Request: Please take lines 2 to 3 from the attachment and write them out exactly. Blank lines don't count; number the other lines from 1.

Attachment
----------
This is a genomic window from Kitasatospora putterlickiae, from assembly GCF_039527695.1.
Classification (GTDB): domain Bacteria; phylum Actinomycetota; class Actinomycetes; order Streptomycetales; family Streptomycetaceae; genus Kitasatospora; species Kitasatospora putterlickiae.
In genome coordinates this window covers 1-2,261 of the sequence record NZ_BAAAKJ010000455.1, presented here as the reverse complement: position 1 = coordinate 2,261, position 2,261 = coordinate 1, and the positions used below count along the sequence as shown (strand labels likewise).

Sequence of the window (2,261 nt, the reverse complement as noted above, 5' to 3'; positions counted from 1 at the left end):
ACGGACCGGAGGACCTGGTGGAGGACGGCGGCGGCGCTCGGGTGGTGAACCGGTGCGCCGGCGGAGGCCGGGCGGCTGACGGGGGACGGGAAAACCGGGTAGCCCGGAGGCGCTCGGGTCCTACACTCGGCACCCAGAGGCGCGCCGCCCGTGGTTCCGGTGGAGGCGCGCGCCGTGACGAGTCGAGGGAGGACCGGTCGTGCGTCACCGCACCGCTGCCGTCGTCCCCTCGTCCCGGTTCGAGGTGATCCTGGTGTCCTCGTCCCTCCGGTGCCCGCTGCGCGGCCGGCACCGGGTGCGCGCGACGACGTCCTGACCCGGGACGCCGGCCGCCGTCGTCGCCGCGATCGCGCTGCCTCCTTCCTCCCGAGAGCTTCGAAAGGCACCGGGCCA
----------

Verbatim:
Classification (GTDB): domain Bacteria; phylum Actinomycetota; class Actinomycetes; order Streptomycetales; family Streptomycetaceae; genus Kitasatospora; species Kitasatospora putterlickiae.
In genome coordinates this window covers 1-2,261 of the sequence record NZ_BAAAKJ010000455.1, presented here as the reverse complement: position 1 = coordinate 2,261, position 2,261 = coordinate 1, and the positions used below count along the sequence as shown (strand labels likewise).